Researchers discover the first IoT worm that capable of surviving device reboots – Digitalmunition

security protection

Published on May 10th, 2018 📆 | 3993 Views ⚑


Researchers discover the first IoT worm that capable of surviving device reboots

In recent years, more and more attackers have turned their attention to a growing number of IoT devices because the security of the most Internet of Things devices is weak. For attackers, infecting enough IoT devices can monetize DDoS attacks. This is the most important way of monetizing most botnets.

Another obvious feature is that the worm usually crashes after rebooting because it must add itself to the autostart list to continue running.

Bitdefender researchers discovered that the version of the worm that had been updated since the end of April already had the ability to open itself since tracing the Internet of Things Hide and Seek (HNS) worm.

The HNS worm has all kinds of wonderful features. For example, the worm mainly uses the self-built P2P network protocol to infect and communicate with each other.

After NHS infects a device, it will open UDP protocol and randomly generate ports and then add it to the firewall whitelist to detect more devices.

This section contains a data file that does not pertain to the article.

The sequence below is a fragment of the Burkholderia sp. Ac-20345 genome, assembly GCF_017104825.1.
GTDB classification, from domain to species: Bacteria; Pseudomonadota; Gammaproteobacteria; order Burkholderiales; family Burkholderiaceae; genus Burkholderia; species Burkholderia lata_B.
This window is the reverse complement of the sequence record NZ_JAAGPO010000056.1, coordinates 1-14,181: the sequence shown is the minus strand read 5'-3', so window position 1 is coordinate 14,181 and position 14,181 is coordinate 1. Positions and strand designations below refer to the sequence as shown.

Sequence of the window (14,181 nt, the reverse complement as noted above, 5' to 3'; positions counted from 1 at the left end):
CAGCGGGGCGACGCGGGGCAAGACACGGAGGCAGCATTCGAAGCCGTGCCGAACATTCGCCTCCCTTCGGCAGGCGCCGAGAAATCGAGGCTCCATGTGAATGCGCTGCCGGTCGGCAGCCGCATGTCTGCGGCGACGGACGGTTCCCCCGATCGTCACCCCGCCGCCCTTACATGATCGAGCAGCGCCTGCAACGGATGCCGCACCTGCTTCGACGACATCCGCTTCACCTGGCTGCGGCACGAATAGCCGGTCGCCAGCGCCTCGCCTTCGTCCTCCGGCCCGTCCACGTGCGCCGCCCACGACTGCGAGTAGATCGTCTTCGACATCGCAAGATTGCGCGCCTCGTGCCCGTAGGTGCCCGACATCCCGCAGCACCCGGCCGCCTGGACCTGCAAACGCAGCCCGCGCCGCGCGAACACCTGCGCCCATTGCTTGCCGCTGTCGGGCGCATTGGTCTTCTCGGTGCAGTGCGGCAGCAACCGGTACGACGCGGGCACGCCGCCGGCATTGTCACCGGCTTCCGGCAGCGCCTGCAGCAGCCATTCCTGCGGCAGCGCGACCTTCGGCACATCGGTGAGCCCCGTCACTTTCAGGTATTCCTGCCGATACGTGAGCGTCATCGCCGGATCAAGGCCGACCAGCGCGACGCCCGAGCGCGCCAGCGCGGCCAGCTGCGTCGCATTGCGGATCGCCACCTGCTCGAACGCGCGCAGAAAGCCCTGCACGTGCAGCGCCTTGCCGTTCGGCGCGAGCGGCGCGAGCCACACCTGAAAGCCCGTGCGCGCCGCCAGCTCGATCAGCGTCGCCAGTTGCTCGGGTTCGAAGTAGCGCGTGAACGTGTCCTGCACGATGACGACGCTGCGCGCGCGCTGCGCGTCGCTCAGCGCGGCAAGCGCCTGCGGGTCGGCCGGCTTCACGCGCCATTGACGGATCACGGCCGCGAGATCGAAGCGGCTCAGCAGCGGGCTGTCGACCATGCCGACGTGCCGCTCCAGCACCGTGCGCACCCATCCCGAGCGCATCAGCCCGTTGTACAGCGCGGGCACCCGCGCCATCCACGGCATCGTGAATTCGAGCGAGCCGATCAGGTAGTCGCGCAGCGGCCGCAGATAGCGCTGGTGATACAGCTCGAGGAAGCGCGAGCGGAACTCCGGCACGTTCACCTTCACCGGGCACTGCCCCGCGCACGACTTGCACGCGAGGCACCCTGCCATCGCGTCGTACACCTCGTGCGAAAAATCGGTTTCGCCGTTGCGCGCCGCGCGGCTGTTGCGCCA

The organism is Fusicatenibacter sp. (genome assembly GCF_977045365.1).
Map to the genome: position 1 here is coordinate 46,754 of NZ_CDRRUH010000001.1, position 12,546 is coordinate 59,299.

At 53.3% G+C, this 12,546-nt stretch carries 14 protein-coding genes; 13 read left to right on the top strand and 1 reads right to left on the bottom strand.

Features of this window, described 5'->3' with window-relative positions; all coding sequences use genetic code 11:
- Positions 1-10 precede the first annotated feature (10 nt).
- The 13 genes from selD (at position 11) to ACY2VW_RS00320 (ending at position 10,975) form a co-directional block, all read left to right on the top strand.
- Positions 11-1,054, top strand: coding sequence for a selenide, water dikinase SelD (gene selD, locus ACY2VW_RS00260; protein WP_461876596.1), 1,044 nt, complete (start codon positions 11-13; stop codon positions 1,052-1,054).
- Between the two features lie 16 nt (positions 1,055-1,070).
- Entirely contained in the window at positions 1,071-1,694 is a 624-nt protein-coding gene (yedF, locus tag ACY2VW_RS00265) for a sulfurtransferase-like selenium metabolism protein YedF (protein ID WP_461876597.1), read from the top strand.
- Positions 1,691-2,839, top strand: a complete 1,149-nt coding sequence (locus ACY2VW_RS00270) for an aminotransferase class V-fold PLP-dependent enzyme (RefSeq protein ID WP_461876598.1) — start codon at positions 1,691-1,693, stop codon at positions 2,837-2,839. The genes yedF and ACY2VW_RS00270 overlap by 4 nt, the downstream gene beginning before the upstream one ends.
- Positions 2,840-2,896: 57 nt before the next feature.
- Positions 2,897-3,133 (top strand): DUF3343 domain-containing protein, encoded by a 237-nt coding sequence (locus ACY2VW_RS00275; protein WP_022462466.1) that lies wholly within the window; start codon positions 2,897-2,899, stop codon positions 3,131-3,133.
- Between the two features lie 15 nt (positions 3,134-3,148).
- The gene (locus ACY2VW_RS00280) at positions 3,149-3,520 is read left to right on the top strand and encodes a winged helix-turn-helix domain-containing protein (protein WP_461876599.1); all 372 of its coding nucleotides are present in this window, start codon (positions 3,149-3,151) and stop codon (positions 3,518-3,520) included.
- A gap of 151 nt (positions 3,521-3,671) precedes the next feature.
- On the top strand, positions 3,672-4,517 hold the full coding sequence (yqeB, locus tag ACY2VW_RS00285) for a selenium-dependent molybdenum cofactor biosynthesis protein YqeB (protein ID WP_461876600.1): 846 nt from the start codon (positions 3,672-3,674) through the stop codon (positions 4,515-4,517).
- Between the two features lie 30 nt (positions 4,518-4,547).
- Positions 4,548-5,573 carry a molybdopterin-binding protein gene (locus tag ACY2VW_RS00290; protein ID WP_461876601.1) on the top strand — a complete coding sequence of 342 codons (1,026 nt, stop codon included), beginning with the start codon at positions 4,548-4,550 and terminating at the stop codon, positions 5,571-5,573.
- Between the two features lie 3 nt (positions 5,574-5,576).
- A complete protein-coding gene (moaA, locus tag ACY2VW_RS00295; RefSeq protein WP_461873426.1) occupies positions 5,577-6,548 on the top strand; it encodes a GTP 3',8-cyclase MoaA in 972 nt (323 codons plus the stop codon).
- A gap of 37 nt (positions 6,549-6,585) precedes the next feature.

At the same time, unlike other Internet of Things worms, the NHS does not have a DDoS module, which means that the attackers have not yet attempted to profit this way.

After analyzing, the researchers found that NHS has 10 different binary files built in. Each binary file corresponds to the Telnet protocol of different operating systems.

In order to achieve continuous operation to avoid the purpose of interruption, the worm needs to obtain root permission and add itself to /etc/init.d/ to start the boot.

Bitdefender researchers believe that the fact that the NHS does not have a DDoS module means that the attacker may have other purposes, such as espionage and eavesdropping.

The equipment that the NHS mainly infects is a webcam. It can not only view the content but also enter the intranet where the camera is located through the camera network.

It is estimated that 90,000 Internet cameras and other Internet-connected devices have been infected. It is recommended that users of IoT devices modify their passwords on a regular basis.

Leave a Reply ✍